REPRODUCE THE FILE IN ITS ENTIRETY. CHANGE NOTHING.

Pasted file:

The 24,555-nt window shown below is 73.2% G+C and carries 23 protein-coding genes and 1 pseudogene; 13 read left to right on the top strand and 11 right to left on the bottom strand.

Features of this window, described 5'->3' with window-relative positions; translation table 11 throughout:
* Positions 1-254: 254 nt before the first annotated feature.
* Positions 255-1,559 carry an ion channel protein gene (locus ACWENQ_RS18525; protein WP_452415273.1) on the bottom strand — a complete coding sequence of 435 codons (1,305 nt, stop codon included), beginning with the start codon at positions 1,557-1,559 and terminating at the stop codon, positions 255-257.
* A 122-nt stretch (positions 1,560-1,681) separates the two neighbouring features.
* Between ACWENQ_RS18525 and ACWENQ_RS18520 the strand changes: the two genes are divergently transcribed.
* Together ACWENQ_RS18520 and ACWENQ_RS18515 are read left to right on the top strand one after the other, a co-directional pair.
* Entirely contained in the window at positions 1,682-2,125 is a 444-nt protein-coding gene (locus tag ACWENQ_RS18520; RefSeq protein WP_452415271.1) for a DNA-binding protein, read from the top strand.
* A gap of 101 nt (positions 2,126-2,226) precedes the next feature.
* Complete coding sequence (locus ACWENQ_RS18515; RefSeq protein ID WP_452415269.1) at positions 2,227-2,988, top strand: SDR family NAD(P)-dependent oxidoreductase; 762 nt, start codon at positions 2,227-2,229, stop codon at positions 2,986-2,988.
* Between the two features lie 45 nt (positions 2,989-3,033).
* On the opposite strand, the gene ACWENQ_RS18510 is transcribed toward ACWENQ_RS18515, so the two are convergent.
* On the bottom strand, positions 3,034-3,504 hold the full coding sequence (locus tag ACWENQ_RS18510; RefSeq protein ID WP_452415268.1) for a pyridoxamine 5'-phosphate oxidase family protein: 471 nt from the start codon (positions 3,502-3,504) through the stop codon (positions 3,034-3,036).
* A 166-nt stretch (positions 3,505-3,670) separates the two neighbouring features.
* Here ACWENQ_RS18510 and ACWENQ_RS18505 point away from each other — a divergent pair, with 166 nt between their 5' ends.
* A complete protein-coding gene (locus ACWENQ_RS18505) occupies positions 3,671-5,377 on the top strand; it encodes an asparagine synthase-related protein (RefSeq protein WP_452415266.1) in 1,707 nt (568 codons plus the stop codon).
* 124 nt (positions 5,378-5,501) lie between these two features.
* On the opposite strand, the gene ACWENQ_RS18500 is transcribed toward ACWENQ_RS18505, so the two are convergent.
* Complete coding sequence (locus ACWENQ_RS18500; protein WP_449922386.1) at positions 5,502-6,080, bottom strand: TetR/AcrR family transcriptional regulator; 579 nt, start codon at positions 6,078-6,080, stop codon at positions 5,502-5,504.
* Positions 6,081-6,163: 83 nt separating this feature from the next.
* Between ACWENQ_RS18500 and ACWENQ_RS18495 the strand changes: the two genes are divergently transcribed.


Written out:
The 24,555-nt window shown below is 73.2% G+C and carries 23 protein-coding genes and 1 pseudogene; 13 read left to right on the top strand and 11 right to left on the bottom strand.

Features of this window, described 5'->3' with window-relative positions; translation table 11 throughout:
* Positions 1-254: 254 nt before the first annotated feature.
* Positions 255-1,559 carry an ion channel protein gene (locus ACWENQ_RS18525; protein WP_452415273.1) on the bottom strand — a complete coding sequence of 435 codons (1,305 nt, stop codon included), beginning with the start codon at positions 1,557-1,559 and terminating at the stop codon, positions 255-257.
* A 122-nt stretch (positions 1,560-1,681) separates the two neighbouring features.
* Between ACWENQ_RS18525 and ACWENQ_RS18520 the strand changes: the two genes are divergently transcribed.
* Together ACWENQ_RS18520 and ACWENQ_RS18515 are read left to right on the top strand one after the other, a co-directional pair.
* Entirely contained in the window at positions 1,682-2,125 is a 444-nt protein-coding gene (locus tag ACWENQ_RS18520; RefSeq protein WP_452415271.1) for a DNA-binding protein, read from the top strand.
* A gap of 101 nt (positions 2,126-2,226) precedes the next feature.
* Complete coding sequence (locus ACWENQ_RS18515; RefSeq protein ID WP_452415269.1) at positions 2,227-2,988, top strand: SDR family NAD(P)-dependent oxidoreductase; 762 nt, start codon at positions 2,227-2,229, stop codon at positions 2,986-2,988.
* Between the two features lie 45 nt (positions 2,989-3,033).
* On the opposite strand, the gene ACWENQ_RS18510 is transcribed toward ACWENQ_RS18515, so the two are convergent.
* On the bottom strand, positions 3,034-3,504 hold the full coding sequence (locus tag ACWENQ_RS18510; RefSeq protein ID WP_452415268.1) for a pyridoxamine 5'-phosphate oxidase family protein: 471 nt from the start codon (positions 3,502-3,504) through the stop codon (positions 3,034-3,036).
* A 166-nt stretch (positions 3,505-3,670) separates the two neighbouring features.
* Here ACWENQ_RS18510 and ACWENQ_RS18505 point away from each other — a divergent pair, with 166 nt between their 5' ends.
* A complete protein-coding gene (locus ACWENQ_RS18505) occupies positions 3,671-5,377 on the top strand; it encodes an asparagine synthase-related protein (RefSeq protein WP_452415266.1) in 1,707 nt (568 codons plus the stop codon).
* 124 nt (positions 5,378-5,501) lie between these two features.
* On the opposite strand, the gene ACWENQ_RS18500 is transcribed toward ACWENQ_RS18505, so the two are convergent.
* Complete coding sequence (locus ACWENQ_RS18500; protein WP_449922386.1) at positions 5,502-6,080, bottom strand: TetR/AcrR family transcriptional regulator; 579 nt, start codon at positions 6,078-6,080, stop codon at positions 5,502-5,504.
* Positions 6,081-6,163: 83 nt separating this feature from the next.
* Between ACWENQ_RS18500 and ACWENQ_RS18495 the strand changes: the two genes are divergently transcribed.